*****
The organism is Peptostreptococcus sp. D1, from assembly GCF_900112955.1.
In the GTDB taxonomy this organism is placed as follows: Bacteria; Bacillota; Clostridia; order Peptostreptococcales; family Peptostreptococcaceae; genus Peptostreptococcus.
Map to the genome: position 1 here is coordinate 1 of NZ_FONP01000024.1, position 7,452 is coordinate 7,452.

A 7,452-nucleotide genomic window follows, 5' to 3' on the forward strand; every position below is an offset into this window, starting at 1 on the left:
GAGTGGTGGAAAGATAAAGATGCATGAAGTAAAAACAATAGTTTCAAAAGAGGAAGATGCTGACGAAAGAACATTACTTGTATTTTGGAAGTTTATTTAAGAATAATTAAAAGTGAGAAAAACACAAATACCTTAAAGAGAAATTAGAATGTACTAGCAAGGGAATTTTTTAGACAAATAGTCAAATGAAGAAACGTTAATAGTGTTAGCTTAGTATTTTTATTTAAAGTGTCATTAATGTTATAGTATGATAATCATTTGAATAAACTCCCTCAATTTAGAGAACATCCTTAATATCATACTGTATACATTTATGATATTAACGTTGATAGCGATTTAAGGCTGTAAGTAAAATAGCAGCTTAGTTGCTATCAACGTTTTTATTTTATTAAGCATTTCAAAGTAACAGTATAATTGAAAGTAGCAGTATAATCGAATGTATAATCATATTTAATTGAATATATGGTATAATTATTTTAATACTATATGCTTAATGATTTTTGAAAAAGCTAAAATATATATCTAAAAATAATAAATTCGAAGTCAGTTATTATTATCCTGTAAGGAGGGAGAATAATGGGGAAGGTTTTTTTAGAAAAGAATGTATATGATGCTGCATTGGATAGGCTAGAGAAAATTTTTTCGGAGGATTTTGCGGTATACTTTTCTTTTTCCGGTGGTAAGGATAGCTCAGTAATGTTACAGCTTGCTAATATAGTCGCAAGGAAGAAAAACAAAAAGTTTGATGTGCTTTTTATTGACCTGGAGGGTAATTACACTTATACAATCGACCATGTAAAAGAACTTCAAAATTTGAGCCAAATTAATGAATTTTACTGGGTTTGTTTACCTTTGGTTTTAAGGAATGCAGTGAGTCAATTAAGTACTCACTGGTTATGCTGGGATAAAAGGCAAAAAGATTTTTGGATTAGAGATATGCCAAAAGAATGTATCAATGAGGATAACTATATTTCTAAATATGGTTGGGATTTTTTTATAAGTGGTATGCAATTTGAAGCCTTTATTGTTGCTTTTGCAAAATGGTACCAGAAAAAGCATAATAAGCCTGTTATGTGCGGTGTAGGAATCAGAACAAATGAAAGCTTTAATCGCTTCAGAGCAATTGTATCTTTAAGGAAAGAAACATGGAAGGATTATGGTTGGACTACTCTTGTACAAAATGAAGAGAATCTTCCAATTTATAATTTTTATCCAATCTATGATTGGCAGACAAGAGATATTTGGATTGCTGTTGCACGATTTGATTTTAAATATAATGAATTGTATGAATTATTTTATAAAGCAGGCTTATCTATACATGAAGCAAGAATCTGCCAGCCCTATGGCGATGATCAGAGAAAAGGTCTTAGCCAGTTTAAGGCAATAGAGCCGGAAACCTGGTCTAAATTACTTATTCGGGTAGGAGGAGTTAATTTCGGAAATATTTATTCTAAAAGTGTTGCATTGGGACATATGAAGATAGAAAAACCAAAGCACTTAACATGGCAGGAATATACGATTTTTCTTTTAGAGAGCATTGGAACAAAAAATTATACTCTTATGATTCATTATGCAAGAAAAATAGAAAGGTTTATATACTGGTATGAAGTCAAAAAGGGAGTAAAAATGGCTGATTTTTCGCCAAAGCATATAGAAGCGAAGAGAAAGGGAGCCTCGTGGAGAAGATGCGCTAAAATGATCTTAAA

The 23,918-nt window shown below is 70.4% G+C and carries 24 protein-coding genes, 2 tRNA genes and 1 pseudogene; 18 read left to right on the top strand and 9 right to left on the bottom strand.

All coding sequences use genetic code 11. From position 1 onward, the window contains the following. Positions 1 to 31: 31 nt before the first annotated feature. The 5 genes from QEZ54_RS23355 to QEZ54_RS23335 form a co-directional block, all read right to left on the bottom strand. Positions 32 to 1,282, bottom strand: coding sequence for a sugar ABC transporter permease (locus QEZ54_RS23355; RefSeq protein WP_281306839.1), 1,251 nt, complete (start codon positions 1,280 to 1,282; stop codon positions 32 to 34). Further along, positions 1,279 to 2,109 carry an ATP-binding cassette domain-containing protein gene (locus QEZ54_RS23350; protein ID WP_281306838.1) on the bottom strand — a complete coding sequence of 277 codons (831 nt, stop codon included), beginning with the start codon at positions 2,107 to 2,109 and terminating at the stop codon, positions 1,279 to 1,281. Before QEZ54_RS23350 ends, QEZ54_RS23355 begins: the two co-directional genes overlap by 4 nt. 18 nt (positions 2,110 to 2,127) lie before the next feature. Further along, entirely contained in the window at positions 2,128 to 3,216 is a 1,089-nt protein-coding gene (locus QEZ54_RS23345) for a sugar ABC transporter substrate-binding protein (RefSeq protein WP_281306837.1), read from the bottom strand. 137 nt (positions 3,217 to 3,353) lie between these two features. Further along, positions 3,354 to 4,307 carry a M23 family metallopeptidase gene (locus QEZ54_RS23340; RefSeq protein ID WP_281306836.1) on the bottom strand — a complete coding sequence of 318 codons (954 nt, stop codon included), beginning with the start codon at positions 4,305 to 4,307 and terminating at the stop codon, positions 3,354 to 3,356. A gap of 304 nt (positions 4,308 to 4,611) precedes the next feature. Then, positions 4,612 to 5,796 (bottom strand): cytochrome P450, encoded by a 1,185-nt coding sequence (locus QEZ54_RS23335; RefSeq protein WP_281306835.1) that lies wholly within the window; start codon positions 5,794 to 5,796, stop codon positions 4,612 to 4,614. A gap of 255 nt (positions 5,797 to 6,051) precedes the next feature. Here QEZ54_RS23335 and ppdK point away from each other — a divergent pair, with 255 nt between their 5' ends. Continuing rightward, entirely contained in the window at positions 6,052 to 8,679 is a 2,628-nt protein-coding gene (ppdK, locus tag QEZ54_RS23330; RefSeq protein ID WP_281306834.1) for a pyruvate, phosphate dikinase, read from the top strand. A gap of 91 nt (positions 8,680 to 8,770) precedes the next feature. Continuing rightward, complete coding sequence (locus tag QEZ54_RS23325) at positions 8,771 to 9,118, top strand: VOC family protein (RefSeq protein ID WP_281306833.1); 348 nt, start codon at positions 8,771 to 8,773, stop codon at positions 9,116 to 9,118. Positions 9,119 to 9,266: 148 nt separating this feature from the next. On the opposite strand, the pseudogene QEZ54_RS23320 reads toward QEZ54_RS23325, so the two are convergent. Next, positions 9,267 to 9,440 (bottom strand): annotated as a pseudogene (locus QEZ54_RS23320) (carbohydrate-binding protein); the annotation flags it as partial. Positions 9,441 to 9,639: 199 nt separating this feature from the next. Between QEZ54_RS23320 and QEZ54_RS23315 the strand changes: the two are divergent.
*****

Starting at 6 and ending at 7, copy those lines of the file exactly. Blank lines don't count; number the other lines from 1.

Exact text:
The 23,918-nt window shown below is 70.4% G+C and carries 24 protein-coding genes, 2 tRNA genes and 1 pseudogene; 18 read left to right on the top strand and 9 right to left on the bottom strand.

All coding sequences use genetic code 11. From position 1 onward, the window contains the following. Positions 1 to 31: 31 nt before the first annotated feature. The 5 genes from QEZ54_RS23355 to QEZ54_RS23335 form a co-directional block, all read right to left on the bottom strand. Positions 32 to 1,282, bottom strand: coding sequence for a sugar ABC transporter permease (locus QEZ54_RS23355; RefSeq protein WP_281306839.1), 1,251 nt, complete (start codon positions 1,280 to 1,282; stop codon positions 32 to 34). Further along, positions 1,279 to 2,109 carry an ATP-binding cassette domain-containing protein gene (locus QEZ54_RS23350; protein ID WP_281306838.1) on the bottom strand — a complete coding sequence of 277 codons (831 nt, stop codon included), beginning with the start codon at positions 2,107 to 2,109 and terminating at the stop codon, positions 1,279 to 1,281. Before QEZ54_RS23350 ends, QEZ54_RS23355 begins: the two co-directional genes overlap by 4 nt. 18 nt (positions 2,110 to 2,127) lie before the next feature. Further along, entirely contained in the window at positions 2,128 to 3,216 is a 1,089-nt protein-coding gene (locus QEZ54_RS23345) for a sugar ABC transporter substrate-binding protein (RefSeq protein WP_281306837.1), read from the bottom strand. 137 nt (positions 3,217 to 3,353) lie between these two features. Further along, positions 3,354 to 4,307 carry a M23 family metallopeptidase gene (locus QEZ54_RS23340; RefSeq protein ID WP_281306836.1) on the bottom strand — a complete coding sequence of 318 codons (954 nt, stop codon included), beginning with the start codon at positions 4,305 to 4,307 and terminating at the stop codon, positions 3,354 to 3,356. A gap of 304 nt (positions 4,308 to 4,611) precedes the next feature. Then, positions 4,612 to 5,796 (bottom strand): cytochrome P450, encoded by a 1,185-nt coding sequence (locus QEZ54_RS23335; RefSeq protein WP_281306835.1) that lies wholly within the window; start codon positions 5,794 to 5,796, stop codon positions 4,612 to 4,614. A gap of 255 nt (positions 5,797 to 6,051) precedes the next feature. Here QEZ54_RS23335 and ppdK point away from each other — a divergent pair, with 255 nt between their 5' ends. Continuing rightward, entirely contained in the window at positions 6,052 to 8,679 is a 2,628-nt protein-coding gene (ppdK, locus tag QEZ54_RS23330; RefSeq protein ID WP_281306834.1) for a pyruvate, phosphate dikinase, read from the top strand. A gap of 91 nt (positions 8,680 to 8,770) precedes the next feature. Continuing rightward, complete coding sequence (locus tag QEZ54_RS23325) at positions 8,771 to 9,118, top strand: VOC family protein (RefSeq protein ID WP_281306833.1); 348 nt, start codon at positions 8,771 to 8,773, stop codon at positions 9,116 to 9,118. Positions 9,119 to 9,266: 148 nt separating this feature from the next. On the opposite strand, the pseudogene QEZ54_RS23320 reads toward QEZ54_RS23325, so the two are convergent. Next, positions 9,267 to 9,440 (bottom strand): annotated as a pseudogene (locus QEZ54_RS23320) (carbohydrate-binding protein); the annotation flags it as partial. Positions 9,441 to 9,639: 199 nt separating this feature from the next. Between QEZ54_RS23320 and QEZ54_RS23315 the strand changes: the two are divergent.